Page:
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Young People Need Jobs Support Not Scapegoating

Youth unemployment is a serious issue that cannot be dealt with by making scapegoats of young people and taking away social security payments, according to Greens Senator Sarah Hanson-Young.

Senator Hanson-Young, Greens spokesperson on Youth, says comments by Opposition Leader Tony Abbott about removing unemployment benefits from people under 30 are all about making headlines but add nothing to the debate.

"This is another example of Tony Abbott being more interested in finding someone to blame for our problems than finding a real solution,'' Senator Hanson-Young said.

"Australia's level of youth unemployment is unacceptably high, but penalising and punishing young people is not the way to achieve change.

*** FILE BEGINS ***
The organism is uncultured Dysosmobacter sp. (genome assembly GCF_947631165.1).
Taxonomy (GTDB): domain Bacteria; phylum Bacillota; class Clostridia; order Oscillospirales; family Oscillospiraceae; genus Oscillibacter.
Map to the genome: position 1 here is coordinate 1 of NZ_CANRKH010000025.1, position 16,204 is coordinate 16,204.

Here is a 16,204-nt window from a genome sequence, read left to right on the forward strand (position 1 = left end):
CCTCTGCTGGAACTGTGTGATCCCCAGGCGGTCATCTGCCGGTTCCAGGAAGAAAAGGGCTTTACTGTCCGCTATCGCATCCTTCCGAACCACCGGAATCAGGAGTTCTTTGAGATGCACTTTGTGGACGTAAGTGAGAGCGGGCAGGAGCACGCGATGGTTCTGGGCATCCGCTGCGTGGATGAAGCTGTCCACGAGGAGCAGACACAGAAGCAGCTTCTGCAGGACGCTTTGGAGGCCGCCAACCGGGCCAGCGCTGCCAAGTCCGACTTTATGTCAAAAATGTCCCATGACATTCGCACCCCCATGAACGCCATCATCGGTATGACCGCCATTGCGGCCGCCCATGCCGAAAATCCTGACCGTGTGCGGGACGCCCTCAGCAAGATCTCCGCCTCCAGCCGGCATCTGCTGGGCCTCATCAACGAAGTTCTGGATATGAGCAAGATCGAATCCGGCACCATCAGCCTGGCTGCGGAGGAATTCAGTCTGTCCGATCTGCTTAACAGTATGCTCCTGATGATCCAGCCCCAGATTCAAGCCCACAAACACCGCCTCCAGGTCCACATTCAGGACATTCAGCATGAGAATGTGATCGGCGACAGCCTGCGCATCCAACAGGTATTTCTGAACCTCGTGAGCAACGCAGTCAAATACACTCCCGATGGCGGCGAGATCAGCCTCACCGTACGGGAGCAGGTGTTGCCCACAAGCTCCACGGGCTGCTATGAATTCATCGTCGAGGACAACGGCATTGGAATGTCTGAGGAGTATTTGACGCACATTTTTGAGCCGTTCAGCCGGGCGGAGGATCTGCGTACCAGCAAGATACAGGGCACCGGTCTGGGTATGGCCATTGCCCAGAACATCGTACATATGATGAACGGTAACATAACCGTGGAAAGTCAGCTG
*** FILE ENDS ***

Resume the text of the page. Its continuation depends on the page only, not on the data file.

"We know that young people are disproportionately affected in any economic downturn.

"We should be finding ways to drive job creation and giving incentives for employers to take on young employees, not just cutting off assistance and telling young Australians to travel thousands of kilometres across country to find work.''

ABS figures show the national rate of unemployment at 5.3 per cent, compared to 24.9 per cent for those aged 15 to 19 seeking full-time work.

"We know that once you get that first job, it's easier to find other work in the future. We need to be looking at ways we can work with the business community, to encourage them to give young people that important first break," Senator Hanson-Young said.

"We need realistic and practical plans to tackle youth unemployment, not just glib one-liners that make young people the scapegoat and reinforce negative stereotypes.''

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